XAML Control Unification Changes in 2010.2

[Infragistics] Devin Rader / Tuesday, June 15, 2010

Starting with our 2010 Volume 2 release of both our Silverlight products and our WPF products, we are unifying the development of the controls included in these products and creating a single XAML control code-base.  As part of the process of unifying the code, we needed to make some breaking changes in the controls including changing the Silverlight controls names, improving the namespace structure of the control libraries and simplifying the control assembly name pattern. While making breaking API changes in our controls is not something we take lightly, this post describes why we made the changes we did and talks about how you can update your application to move to the new product versions.  Note, the changes described here do not affect the existing WPF controls like XamDataGrid, but WPF controls introduced in 2010.2 and later will follow the patterns outlined here.

Control Names

A primary goal in unifying our XAML controls is to make sharing code between WPF and Silverlight as painless as possible. That of course means that including the word ”Web” in the control names no longer makes sense because the same controls can be used in both desktop (WPF) and web (Silverlight) applications, therefore this portion of the control class name prefix has been removed for all of our Silverlight and Silverlight Data Visualization controls.

To upgrade an existing Silverlight application that uses these controls you simply need to remove the “Web” portion of the control names. You can do this manually as demonstrated shown below or if you use the newly revamped Version Utility application which ships with 10.2, it will make the appropriate changes to your XAML:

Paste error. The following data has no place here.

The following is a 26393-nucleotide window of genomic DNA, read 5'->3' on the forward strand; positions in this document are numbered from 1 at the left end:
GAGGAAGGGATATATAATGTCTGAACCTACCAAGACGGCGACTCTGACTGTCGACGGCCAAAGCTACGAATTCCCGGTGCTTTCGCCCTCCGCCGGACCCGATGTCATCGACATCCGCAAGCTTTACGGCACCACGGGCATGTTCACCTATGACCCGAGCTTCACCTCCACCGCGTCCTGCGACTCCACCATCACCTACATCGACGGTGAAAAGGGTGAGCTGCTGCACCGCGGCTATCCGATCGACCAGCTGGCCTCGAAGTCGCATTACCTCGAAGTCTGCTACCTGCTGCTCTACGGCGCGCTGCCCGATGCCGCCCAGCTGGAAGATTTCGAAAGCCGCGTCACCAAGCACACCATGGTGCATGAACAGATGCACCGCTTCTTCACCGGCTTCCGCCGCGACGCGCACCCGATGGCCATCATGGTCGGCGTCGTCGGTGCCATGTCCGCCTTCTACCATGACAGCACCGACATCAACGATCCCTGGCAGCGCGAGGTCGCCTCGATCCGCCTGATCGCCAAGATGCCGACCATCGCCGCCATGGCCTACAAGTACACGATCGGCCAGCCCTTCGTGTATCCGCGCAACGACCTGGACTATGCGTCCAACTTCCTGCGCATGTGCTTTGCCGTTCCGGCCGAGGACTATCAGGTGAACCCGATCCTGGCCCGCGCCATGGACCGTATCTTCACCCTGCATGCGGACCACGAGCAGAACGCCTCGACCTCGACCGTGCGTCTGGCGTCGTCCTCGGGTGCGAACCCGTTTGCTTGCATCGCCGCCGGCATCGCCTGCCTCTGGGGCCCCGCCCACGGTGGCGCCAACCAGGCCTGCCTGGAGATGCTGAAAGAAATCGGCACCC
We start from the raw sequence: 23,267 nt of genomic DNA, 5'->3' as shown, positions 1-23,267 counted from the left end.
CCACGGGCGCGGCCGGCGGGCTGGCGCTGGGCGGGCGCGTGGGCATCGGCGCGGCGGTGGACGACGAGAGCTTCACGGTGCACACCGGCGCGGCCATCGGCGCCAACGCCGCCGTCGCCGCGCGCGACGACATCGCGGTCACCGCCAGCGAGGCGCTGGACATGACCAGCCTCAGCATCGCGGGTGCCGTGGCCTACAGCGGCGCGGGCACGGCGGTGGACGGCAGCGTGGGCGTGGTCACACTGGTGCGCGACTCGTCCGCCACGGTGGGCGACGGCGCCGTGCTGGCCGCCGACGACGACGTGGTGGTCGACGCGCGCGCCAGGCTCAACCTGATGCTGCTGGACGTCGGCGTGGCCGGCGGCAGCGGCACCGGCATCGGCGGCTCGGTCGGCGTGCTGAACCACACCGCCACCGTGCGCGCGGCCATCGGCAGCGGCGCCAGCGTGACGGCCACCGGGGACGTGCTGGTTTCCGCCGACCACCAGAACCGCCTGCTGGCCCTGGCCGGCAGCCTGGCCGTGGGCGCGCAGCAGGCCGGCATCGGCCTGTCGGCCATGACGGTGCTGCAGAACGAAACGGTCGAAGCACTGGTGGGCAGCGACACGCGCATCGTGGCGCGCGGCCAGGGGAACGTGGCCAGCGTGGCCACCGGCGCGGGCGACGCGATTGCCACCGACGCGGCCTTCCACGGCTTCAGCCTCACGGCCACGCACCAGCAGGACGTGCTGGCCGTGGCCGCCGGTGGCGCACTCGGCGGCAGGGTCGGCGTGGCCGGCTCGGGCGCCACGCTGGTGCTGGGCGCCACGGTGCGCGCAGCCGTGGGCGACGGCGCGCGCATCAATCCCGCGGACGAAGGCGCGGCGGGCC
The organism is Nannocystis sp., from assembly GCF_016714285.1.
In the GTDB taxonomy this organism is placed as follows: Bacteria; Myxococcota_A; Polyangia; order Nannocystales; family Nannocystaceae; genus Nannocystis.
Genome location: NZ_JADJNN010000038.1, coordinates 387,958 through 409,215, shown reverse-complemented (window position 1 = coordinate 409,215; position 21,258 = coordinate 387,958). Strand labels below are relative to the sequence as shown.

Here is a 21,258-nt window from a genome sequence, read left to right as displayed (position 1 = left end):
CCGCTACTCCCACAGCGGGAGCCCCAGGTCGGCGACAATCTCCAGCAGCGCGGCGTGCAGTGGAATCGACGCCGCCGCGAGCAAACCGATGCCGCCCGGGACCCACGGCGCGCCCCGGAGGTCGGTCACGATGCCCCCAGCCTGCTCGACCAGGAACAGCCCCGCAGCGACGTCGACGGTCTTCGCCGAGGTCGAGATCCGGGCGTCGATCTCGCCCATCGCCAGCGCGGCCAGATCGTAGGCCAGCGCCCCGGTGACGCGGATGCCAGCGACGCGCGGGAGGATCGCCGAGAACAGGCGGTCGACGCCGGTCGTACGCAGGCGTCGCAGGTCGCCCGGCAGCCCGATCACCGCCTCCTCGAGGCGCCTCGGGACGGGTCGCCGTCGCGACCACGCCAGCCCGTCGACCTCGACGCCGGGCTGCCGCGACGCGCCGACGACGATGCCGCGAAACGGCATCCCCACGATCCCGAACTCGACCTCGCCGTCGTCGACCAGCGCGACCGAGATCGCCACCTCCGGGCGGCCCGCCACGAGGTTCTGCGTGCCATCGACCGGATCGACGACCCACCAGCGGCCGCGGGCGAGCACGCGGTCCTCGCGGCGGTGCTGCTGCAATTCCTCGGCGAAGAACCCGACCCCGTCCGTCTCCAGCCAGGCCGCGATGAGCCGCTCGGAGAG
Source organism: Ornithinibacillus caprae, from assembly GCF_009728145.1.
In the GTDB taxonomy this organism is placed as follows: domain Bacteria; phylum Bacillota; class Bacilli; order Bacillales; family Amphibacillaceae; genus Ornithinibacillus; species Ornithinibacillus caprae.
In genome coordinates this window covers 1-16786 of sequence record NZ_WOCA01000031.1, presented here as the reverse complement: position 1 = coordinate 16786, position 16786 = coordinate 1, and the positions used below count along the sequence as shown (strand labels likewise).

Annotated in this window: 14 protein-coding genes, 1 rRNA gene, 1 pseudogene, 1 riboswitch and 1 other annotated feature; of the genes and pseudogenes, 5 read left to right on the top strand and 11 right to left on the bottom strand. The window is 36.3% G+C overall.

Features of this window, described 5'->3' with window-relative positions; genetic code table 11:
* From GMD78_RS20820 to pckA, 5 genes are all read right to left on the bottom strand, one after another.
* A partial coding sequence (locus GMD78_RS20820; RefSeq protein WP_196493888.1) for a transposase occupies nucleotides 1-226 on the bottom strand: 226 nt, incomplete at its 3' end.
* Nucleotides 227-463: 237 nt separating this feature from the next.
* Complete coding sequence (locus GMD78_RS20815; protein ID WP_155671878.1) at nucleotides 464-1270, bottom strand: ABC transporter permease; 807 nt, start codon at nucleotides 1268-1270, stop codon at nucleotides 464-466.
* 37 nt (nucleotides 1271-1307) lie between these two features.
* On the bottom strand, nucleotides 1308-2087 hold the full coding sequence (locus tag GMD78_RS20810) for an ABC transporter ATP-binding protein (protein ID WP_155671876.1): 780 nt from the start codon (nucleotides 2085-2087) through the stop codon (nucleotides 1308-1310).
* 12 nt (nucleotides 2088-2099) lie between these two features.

<ig:XamWebGrid x:Name=”xamWebGrid” />


<ig:XamGrid x:Name=”xamWebGrid” />

If you are creating instances of controls in code, you will need to manually update and class names:

XamWebGrid xamWebGrid1 = new XamWebGrid();


XamGrid xamWebGrid1 = new XamGrid();

Control Namespaces

We have a lot of controls. Between all XAML products we currently have over 60 unique controls. With the first few releases of our NetAdvantage for Silverlight controls we followed Microsoft’s namespace pattern, putting all of the controls into a single Controls namespace. At the same time, in our Data Visualization for Silverlight product we had a different namespace patterns. We wanted to unify the experience between the controls in these different products.